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Thread: Why is UFW blocking these packets?

  1. #1
    Join Date
    Aug 2007

    Why is UFW blocking these packets?

    UFW is blocking some packets that I thought I was allowing. A couple examples are
    Jul  7 17:43:21 hobbes kernel: [  295.784964] [UFW BLOCK] IN=br0 OUT= PHYSIN=tap0 MAC=00:04:75:70:8e:30:fe:23:43:ca:38:8f:08:00 SRC= DST= LEN=52 TOS=0x00 PREC=0x00 TTL=64 ID=51040 DF PROTO=TCP SPT=33003 DPT=993 WINDOW=661 RES=0x00 ACK FIN URGP=0 
    Jul  7 17:44:15 hobbes kernel: [  349.630433] [UFW BLOCK] IN=eth0 OUT= MAC=00:13:20:16:69:f6:00:1f:d0:a2:21:aa:08:00 SRC= DST= LEN=52 TOS=0x00 PREC=0x00 TTL=63 ID=59140 DF PROTO=TCP SPT=2049 DPT=863 WINDOW=155 RES=0x00 ACK FIN URGP=0

    So some packets from and (amongst others) are blocked. hobbes is the gateway for is included on the LAN via openvpn running on hobbes. is included from an IPSEC tunnel running between hobbes and calvin (gateway for Finally, on hobbes the UFW status gives
    $ sudo ufw status
    Status: active

    To Action From
    -- ------ ----
    Anywhere ALLOW
    Anywhere ALLOW
    Anywhere on br0 ALLOW Anywhere

    I thought that would let these packets through. Obviously I was wrong. Any suggestions?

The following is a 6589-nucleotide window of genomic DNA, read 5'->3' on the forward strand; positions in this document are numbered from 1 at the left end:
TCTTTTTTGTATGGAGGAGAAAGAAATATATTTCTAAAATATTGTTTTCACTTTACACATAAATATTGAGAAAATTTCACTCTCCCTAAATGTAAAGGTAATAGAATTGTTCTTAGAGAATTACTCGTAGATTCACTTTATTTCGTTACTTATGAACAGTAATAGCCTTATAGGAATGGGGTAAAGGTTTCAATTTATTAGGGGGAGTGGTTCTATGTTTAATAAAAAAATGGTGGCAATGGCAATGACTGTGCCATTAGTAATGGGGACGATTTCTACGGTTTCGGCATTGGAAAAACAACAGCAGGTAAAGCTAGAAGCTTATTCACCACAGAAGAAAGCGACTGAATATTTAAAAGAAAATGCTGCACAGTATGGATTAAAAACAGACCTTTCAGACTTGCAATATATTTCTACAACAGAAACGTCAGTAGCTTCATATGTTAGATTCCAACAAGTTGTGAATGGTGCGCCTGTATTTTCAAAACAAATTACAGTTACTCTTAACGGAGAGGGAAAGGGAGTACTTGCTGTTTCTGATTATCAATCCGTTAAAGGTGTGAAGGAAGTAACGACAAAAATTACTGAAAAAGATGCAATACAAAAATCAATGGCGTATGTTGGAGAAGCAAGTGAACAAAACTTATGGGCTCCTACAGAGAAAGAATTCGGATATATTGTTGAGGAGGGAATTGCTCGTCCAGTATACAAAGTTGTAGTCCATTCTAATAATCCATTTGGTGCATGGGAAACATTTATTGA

2. #2
    Join Date
    Feb 2011
    Coquitlam, B.C. Canada
    Ubuntu 16.04 Xenial Xerus

    Re: Why is UFW blocking these packets?

    There is not enough information to say for certain but...

    For TCP connections, Linux tends to use a "half-duplex" close sequence where either side of the session can initiate connection termination via a single 2 way FIN-ACK handshake (which puts the connection into the CLOSE_WAIT state), instead of a full 4 way FIN-ACK handshake. With firewalls and routers and such, very often one side of the connection is left still trying to close the session while the other side has already closed and forgotten about it.

    For the two entries that you listed, it is the ACK FIN flags that are the key. I think that your computers conntrack table has already closed a TCP session and forgotten about it. The packet that comes is then interpreted as for a NEW session, but without the proper flags set, so UFW blocks it, which is the right thing to do at this point (well, perhaps "REJECT" would be better than "DROP" here, but it is not important). The bottem line is that you don't have to worry about it, and your actual TCP session worked fine.

    To know for sure that what I said above is right, you would have to use tcpdump or wireshark and investigate at the packet level or add some special debug stuff to your UFW rule set.
    Last edited by Doug S; July 8th, 2012 at 12:55 AM. Reason: edited a sentance into the wrong spot.

  3. #3
    Join Date
    Aug 2007

    Re: Why is UFW blocking these packets?

    OK, that makes sense. Everything has been working fine, but the UFW messages have been making me nervous. I'll try to find time to get a wireshark dump run, but until then will quit worrying.

    Thanks for the help! (Marking as solved.)


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